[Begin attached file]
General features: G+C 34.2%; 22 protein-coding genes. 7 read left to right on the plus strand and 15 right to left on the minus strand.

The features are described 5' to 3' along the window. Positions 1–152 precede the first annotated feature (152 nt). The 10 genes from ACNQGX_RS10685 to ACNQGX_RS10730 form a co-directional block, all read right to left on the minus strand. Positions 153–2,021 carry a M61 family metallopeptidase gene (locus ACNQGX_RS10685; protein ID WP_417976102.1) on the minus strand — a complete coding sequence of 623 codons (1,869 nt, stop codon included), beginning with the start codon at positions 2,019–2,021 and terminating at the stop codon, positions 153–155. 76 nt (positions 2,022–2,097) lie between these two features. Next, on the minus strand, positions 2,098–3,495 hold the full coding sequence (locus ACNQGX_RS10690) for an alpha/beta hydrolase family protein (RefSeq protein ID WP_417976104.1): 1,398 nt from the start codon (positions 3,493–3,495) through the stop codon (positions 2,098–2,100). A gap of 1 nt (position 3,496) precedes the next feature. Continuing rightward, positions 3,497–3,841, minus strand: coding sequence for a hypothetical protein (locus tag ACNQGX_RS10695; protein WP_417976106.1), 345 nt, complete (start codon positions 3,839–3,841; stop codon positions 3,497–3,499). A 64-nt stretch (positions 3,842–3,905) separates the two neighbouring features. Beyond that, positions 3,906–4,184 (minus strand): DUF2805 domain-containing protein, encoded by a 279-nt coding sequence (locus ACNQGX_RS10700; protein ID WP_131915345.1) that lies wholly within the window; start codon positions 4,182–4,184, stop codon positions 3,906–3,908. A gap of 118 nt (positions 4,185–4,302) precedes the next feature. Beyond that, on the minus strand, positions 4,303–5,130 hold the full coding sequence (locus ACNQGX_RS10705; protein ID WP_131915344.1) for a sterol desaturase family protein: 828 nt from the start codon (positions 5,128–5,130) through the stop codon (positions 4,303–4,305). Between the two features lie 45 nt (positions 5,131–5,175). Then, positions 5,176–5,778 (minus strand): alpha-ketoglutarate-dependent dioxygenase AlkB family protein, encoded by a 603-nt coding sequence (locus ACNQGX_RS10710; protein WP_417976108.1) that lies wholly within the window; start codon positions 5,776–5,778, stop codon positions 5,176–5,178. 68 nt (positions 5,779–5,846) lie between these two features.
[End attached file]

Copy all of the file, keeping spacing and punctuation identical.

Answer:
General features: G+C 34.2%; 22 protein-coding genes. 7 read left to right on the plus strand and 15 right to left on the minus strand.

The features are described 5' to 3' along the window. Positions 1–152 precede the first annotated feature (152 nt). The 10 genes from ACNQGX_RS10685 to ACNQGX_RS10730 form a co-directional block, all read right to left on the minus strand. Positions 153–2,021 carry a M61 family metallopeptidase gene (locus ACNQGX_RS10685; protein ID WP_417976102.1) on the minus strand — a complete coding sequence of 623 codons (1,869 nt, stop codon included), beginning with the start codon at positions 2,019–2,021 and terminating at the stop codon, positions 153–155. 76 nt (positions 2,022–2,097) lie between these two features. Next, on the minus strand, positions 2,098–3,495 hold the full coding sequence (locus ACNQGX_RS10690) for an alpha/beta hydrolase family protein (RefSeq protein ID WP_417976104.1): 1,398 nt from the start codon (positions 3,493–3,495) through the stop codon (positions 2,098–2,100). A gap of 1 nt (position 3,496) precedes the next feature. Continuing rightward, positions 3,497–3,841, minus strand: coding sequence for a hypothetical protein (locus tag ACNQGX_RS10695; protein WP_417976106.1), 345 nt, complete (start codon positions 3,839–3,841; stop codon positions 3,497–3,499). A 64-nt stretch (positions 3,842–3,905) separates the two neighbouring features. Beyond that, positions 3,906–4,184 (minus strand): DUF2805 domain-containing protein, encoded by a 279-nt coding sequence (locus ACNQGX_RS10700; protein ID WP_131915345.1) that lies wholly within the window; start codon positions 4,182–4,184, stop codon positions 3,906–3,908. A gap of 118 nt (positions 4,185–4,302) precedes the next feature. Beyond that, on the minus strand, positions 4,303–5,130 hold the full coding sequence (locus ACNQGX_RS10705; protein ID WP_131915344.1) for a sterol desaturase family protein: 828 nt from the start codon (positions 5,128–5,130) through the stop codon (positions 4,303–4,305). Between the two features lie 45 nt (positions 5,131–5,175). Then, positions 5,176–5,778 (minus strand): alpha-ketoglutarate-dependent dioxygenase AlkB family protein, encoded by a 603-nt coding sequence (locus ACNQGX_RS10710; protein WP_417976108.1) that lies wholly within the window; start codon positions 5,776–5,778, stop codon positions 5,176–5,178. 68 nt (positions 5,779–5,846) lie between these two features.